The majority of maple syrup is produced in Quebec, Canada. They turn out 75% of the world’s production annually, approximatelyÂ 6,300,000 gallons of syrup. Ontario, Nova Scotia, New Brunswick, and Prince Edward Island also produce smaller amounts of maple syrup. In the US, Vermont is the largest producer of maple syrup with about 5.5% of the global supply. New York and Maine are also responsible for a generous amount of US maple syrup production, with states like Wisconsin, Ohio, New Hampshire, Michigan and a handful of others producing much smaller amounts of syrup. Maple syrup is an absolutely delicious ingredient to have on hand, for adding to coffee, topping pancakes and baking, but it can be quite confusing to buy because every growing region labels their products differently, so consumers don’t have any solid system to go by when reading labels.
Generally speaking, most US growers are currently calling their Grade A or Grade B, with A (sometimes called “fancy” or “light”) syrups being much lighter in color and flavor than Grade B. In Canada, again generally speaking, syrups are classified as No. 1, No. 2 and No. 3, with syrups in the No. 1 category being much lighter in color than No. 2 and 3. Many maple syrup lovers gravitate towards the darker syrups – even though you might intuitively expect the No. 1 and Grade A “Fancy” syrups to be of higher quality (which they are not, despite their names) – because they are the most flavorful syrups.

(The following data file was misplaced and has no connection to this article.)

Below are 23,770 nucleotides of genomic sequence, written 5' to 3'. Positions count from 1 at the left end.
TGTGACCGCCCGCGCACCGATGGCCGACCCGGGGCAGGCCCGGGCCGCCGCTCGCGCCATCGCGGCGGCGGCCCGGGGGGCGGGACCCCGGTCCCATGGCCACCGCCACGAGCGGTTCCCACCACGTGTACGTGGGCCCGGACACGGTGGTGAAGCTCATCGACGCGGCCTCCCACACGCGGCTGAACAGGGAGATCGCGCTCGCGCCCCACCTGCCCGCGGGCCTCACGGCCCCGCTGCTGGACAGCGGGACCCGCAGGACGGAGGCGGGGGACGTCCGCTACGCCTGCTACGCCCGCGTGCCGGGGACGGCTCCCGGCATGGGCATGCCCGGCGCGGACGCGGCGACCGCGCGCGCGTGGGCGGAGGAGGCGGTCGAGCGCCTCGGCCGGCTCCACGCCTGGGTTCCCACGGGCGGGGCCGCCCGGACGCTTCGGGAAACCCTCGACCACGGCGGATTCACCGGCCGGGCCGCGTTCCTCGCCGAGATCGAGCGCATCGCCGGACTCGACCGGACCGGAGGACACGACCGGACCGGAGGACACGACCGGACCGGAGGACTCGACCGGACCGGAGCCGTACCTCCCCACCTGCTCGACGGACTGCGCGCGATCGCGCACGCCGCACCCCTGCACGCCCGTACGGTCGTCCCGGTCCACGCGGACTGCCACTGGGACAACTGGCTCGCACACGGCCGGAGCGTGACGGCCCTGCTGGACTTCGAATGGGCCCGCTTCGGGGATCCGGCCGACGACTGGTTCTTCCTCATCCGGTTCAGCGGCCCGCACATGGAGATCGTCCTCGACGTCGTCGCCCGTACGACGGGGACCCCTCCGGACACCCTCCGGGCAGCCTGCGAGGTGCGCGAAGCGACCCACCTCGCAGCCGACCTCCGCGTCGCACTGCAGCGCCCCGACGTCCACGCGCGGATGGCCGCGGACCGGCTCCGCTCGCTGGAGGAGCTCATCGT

The International Maple Syrup Institute, the maple syrup industry’s largest trade group, thinks that maple syrup needs to be more clearly labeled and marketed to sell more without confusing consumers. It’s a very good thought, since uniform labeling would make the different types of syrup clearer to consumers. Unfortunately, the new ideas they had about labeling aren’t much clearer than the old ones. Growers and consumers have spent decades getting to know the current systems and aren’t necessarily ready to change to something completely different. But the state of Vermont agreed with the trade group and is pushing the labeling changes ahead starting next year. This means that next year, all retail syrup in Vermont will be labeled “Grade A” because it sounds superior to lower letters of the alphabet. Instead, syrup will be classified in a much more confusing way, “by a “descriptor” based on color, clarity and taste: Golden/Delicate Taste; Amber/Rich Taste; Dark/Robust Taste; and Very Dark/Strong Taste.” So that means that you’ll be looking for “Grade A Very Dark/Strong Taste” and not “Grade A Golden/Delicate Taste” when you shop for Vermont maple syrup.
As a consumer, continue to shop by color and know that the darker the syrup, the more flavorful it will be no matter how it is labeled. But when you encounter labels that you aren’t familiar with, try to take the time to look them up so you end up with a high quality syrup that also meets (or exceeds) your flavor expectations.